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How Companies Can Build a Successful Web App

There’s no denying it: Mobile computing is here, and it’s growing.

Smartphone sales in Q2 2013 were up almost 50 percent worldwide from the same time last year, according to research firm Gartner, and tablets were up 43 percent, according to The Next Web.

Many companies have chosen native mobile apps over web-based applications, but businesses are starting to see the benefits of robust web options that offer both browser and mobile support. Additionally, by building a web app, companies aren’t beholden to app stores, which may block applications for vague violations or be slow to roll out updates.

But where should a company interested in building a web app begin?

Hit the Ground Running

The biggest problem with web apps isn't a lack of features or content — it's poor implementation. If applications don't address a specific need, or attempt to do so and then fail because of a dismal user interface (UI), a company loses money. And since it's easy to spend anywhere from $5,000 to $500,000 developing a web app, it's critical to get design and implementation right the first time.

In other words, to hit the ground running, companies need to start by taking it slow. First, they must strip away expectations and focus on the basics: data. At the core of any app is the ability to take data from users, process or store that data and then output a result. Web design site Six Revisions uses Instagram as an example; the site captures photos from users, processes the photos to add effects or filters and then outputs a modified image for users to view. Companies need to reduce their prospective web applications to similarly basic terms.

Pick Up Your Tools

Next, companies need to decide what framework to use for their apps and whether to build an application tool in-house or use what's already available online. PHP is a popular option if you're looking for code simplicity, while niche options like Clojure offer improved app performance at the cost of greater complexity for in-house IT to handle. In the middle are standbys like Python and Ruby on Rails, both of which have die-hard supporters and active forums.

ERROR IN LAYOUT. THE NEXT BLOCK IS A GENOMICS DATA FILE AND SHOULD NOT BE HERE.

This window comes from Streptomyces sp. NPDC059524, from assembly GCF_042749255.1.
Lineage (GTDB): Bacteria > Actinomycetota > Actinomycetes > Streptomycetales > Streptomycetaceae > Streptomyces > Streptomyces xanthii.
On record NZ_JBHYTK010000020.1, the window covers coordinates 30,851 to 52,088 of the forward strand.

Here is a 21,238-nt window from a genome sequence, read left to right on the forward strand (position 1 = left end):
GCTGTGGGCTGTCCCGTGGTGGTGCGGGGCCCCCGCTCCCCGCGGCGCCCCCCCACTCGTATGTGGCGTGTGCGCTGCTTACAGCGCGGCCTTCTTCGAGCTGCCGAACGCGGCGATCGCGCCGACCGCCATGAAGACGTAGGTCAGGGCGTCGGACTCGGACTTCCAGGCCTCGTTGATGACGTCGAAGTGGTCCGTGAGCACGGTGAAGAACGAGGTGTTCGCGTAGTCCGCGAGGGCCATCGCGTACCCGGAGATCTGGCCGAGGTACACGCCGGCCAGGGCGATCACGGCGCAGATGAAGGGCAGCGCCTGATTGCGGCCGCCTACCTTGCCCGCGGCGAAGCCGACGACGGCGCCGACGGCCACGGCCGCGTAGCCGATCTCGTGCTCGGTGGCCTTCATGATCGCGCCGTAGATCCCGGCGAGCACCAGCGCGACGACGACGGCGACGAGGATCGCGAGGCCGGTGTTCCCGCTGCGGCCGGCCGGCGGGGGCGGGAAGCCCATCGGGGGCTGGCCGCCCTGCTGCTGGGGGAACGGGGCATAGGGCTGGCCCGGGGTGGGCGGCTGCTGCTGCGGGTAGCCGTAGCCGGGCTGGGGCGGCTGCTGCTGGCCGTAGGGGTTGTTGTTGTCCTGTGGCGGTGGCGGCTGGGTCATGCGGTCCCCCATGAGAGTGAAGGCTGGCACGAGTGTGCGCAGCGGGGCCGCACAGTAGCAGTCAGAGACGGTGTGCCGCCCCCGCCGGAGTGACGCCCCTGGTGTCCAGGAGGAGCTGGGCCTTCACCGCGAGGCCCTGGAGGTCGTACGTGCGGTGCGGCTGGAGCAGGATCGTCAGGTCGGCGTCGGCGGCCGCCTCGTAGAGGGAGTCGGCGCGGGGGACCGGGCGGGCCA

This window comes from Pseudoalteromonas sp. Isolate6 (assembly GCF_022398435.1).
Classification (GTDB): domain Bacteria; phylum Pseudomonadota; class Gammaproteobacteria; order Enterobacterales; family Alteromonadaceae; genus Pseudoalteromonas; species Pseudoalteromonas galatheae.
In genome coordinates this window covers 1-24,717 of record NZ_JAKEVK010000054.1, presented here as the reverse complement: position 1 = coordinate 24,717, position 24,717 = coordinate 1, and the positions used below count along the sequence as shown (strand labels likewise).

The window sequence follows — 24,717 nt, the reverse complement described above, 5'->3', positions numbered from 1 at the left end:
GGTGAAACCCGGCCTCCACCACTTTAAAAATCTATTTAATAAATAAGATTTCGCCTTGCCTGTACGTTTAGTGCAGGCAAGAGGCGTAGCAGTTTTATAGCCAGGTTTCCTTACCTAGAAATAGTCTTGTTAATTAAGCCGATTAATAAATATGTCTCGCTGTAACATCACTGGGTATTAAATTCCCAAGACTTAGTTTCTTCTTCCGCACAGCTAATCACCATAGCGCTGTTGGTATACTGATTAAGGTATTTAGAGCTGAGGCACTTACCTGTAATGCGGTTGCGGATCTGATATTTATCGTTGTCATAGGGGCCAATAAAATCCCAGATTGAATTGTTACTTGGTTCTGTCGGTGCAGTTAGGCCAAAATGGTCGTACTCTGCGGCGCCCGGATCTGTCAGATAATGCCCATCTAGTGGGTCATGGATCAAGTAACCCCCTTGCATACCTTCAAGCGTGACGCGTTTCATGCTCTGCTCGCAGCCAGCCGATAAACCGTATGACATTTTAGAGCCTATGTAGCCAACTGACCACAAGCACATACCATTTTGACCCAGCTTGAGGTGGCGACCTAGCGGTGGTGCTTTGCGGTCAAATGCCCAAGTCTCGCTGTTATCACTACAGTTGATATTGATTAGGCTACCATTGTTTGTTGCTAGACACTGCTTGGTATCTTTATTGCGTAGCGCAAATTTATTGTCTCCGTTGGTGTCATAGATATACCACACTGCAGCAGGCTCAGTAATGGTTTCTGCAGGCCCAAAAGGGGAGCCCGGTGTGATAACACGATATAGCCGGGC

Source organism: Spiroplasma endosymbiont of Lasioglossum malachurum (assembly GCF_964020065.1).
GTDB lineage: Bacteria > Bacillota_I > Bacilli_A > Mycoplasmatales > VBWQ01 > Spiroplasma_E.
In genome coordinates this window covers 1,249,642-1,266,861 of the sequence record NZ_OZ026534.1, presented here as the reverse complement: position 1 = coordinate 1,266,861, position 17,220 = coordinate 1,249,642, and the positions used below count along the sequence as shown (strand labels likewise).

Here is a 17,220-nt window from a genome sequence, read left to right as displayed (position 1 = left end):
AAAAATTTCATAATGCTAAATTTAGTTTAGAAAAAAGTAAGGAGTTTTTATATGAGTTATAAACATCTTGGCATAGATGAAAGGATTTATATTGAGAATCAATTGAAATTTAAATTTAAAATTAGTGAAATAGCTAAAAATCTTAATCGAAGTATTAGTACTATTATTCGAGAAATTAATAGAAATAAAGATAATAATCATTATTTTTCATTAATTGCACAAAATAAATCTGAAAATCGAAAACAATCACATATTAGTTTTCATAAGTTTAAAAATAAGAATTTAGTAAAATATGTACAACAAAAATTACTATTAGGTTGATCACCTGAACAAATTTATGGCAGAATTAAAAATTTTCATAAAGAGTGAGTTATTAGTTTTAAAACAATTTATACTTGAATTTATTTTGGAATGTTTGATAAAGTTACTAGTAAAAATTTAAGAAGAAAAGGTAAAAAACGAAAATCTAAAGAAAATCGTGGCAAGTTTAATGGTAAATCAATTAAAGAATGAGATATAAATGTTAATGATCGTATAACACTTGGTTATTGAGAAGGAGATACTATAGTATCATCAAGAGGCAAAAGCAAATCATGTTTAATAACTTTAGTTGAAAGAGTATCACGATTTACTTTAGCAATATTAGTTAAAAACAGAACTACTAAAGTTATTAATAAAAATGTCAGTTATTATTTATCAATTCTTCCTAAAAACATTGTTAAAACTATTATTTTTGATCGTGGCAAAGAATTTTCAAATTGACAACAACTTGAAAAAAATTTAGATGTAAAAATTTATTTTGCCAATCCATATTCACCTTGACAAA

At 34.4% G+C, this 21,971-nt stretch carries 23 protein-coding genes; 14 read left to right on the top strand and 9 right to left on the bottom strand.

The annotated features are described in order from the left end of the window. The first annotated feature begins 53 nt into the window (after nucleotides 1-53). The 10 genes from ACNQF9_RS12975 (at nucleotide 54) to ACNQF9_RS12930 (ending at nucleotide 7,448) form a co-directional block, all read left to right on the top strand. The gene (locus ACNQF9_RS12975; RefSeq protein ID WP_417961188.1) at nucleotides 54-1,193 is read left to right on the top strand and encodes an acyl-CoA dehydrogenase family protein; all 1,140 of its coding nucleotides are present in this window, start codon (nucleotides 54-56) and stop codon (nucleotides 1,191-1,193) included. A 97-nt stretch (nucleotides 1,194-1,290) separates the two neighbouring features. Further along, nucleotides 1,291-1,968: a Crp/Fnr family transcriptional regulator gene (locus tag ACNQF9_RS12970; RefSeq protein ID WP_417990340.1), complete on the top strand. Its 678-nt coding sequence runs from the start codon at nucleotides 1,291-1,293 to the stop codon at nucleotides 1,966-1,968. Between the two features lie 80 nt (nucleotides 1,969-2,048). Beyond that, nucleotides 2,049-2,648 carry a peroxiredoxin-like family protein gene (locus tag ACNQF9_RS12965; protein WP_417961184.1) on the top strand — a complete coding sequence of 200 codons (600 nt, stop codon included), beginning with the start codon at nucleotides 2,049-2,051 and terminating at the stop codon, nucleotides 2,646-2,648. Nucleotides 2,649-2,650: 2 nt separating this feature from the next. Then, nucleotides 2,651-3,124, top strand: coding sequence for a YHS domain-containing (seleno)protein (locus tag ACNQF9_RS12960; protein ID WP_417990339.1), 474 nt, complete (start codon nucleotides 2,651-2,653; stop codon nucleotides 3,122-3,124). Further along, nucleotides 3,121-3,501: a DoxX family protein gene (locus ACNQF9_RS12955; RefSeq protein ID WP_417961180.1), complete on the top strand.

With a basic framework chosen, tools and third-party application programming interfaces (APIs) are next in line. Some companies choose to code their own app tools, but in many cases this isn't necessary, because basic functions, such as auto-complete text, picture carousels and collapsible panels, are all available, most of them for free.

Using an API allows businesses to access the data of an external web service, such as Facebook or Twitter. Companies should use caution here, however, since APIs are, by nature, resource-intensive and operate solely at the discretion of their owners — meaning terms of use and service can change without warning. Simply put, the right API can elevate a web app's performance; the wrong choice can bring it to a halt.

Optimize Prime

Apps need to work better than they look. If your app looks shiny and new but takes too long to return results, it's going to fail. To combat this problem, web applications need to be optimized for speed. Start by using a service, such as ChromeDev Tools (included free with Google's browser), that analyzes web apps and makes recommendations. Minimizing cookie size, specifying image dimensions and making use of browser-side caching can all improve the speed of an app.

And according to Search Server Virtualization, companies may also want to consider moving an application off local stacks and onto a virtual machine (VM) or outsourcing app hosting to a third-party provider, depending on the desired speed threshold.

Practically Perfect

While no app is flawless, there are several stellar examples of successful web apps for companies to reference before building their own. On the small-business end there's Asana, which provides collaborative project management oversight, helping teams stay on time and on budget — and it's free. For bigger businesses, examples like Work.com from Salesforce fit the bill; the app is designed to “drive more business with goals and real-time coaching,” according to its website, and the app does so by providing front-end employees with gamelike content they can complete to earn badges, recognition and even prizes.

[image: graphicnoi/iStock/ThinkStockPhotos]

ABOUT THIS CONTRIBUTOR
Freelance writer
Douglas Bonderud is a technology expert with a deep understanding of web hosting, cloud computing and data security.
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